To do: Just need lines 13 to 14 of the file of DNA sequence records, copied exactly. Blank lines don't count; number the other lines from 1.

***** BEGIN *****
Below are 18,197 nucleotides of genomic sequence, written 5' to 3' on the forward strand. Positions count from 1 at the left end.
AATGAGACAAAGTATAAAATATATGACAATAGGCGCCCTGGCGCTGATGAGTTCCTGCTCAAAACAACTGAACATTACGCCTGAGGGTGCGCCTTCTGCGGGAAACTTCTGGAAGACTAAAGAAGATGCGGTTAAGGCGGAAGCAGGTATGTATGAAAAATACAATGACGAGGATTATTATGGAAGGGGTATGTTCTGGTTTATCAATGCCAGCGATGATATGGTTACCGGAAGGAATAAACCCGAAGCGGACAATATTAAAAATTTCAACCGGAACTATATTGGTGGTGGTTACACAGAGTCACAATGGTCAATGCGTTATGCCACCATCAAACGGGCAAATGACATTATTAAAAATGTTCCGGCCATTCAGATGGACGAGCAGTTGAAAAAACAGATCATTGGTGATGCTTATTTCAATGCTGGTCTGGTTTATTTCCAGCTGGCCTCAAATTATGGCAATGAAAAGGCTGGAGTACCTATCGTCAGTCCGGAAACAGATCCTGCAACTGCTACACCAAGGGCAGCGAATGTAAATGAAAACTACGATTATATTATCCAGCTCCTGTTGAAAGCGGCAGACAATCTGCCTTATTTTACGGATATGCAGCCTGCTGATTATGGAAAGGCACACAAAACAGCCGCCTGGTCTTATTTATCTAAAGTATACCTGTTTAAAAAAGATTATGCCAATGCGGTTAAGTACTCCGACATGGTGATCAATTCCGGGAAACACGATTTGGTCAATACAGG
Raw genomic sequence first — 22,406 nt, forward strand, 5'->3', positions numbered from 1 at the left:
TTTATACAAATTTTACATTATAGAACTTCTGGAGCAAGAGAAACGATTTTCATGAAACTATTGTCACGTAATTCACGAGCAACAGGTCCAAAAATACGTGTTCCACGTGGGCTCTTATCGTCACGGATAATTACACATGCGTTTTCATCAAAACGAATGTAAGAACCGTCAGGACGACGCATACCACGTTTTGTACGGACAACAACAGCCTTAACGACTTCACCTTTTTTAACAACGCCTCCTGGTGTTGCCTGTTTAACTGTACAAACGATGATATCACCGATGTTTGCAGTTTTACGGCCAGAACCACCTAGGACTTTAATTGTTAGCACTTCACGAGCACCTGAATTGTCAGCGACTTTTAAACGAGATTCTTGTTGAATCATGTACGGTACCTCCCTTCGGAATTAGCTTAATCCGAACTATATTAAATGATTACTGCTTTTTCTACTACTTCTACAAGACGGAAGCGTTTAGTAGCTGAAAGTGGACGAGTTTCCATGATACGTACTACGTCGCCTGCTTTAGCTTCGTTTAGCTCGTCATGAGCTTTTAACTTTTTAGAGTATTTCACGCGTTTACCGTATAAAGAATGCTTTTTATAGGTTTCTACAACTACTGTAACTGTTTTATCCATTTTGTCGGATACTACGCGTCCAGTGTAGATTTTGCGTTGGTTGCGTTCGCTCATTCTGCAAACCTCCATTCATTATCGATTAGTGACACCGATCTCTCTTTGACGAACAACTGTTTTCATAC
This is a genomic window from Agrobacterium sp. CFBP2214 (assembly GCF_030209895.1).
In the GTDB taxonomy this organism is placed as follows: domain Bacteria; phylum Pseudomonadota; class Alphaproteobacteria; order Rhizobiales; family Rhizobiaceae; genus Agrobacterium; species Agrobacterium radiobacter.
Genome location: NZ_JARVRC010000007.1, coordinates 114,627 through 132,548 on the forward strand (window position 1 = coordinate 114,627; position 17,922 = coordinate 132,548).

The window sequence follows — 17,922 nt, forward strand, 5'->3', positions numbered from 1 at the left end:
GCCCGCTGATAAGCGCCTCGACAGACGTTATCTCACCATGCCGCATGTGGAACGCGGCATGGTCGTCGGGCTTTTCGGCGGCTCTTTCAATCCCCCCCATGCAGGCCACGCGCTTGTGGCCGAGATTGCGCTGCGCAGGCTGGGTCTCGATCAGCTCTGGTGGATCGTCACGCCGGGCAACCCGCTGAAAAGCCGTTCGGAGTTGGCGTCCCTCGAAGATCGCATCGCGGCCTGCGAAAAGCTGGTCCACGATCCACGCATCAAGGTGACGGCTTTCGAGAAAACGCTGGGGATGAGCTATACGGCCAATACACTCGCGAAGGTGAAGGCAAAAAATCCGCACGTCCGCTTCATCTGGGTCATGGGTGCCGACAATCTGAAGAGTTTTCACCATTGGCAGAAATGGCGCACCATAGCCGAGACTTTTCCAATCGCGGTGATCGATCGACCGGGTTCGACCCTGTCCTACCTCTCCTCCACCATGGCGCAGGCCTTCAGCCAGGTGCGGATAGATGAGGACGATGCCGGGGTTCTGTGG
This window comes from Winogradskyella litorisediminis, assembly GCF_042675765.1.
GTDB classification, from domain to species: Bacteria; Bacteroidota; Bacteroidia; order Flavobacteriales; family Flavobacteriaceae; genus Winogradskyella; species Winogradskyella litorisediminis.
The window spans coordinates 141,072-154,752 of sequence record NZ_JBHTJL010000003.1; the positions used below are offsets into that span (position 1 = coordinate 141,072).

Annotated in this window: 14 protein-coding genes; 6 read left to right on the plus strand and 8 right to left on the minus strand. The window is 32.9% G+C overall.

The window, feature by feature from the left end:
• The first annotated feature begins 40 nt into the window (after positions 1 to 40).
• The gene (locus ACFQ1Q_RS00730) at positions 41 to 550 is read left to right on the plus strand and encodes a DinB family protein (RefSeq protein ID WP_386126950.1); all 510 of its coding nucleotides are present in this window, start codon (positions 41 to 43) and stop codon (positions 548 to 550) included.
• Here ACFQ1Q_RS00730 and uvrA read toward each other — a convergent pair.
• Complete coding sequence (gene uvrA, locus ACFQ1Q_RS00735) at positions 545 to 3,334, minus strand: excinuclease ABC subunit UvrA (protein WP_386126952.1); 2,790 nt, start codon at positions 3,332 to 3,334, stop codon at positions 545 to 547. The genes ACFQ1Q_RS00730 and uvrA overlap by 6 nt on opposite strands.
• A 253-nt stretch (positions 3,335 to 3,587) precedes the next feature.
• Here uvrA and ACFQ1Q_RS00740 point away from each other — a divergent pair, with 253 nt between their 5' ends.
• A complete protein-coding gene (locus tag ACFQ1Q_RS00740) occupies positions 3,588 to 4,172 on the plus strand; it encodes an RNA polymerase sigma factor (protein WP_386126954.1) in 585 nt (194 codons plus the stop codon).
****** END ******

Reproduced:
Annotated in this window: 14 protein-coding genes; 6 read left to right on the plus strand and 8 right to left on the minus strand. The window is 32.9% G+C overall.

The window, feature by feature from the left end: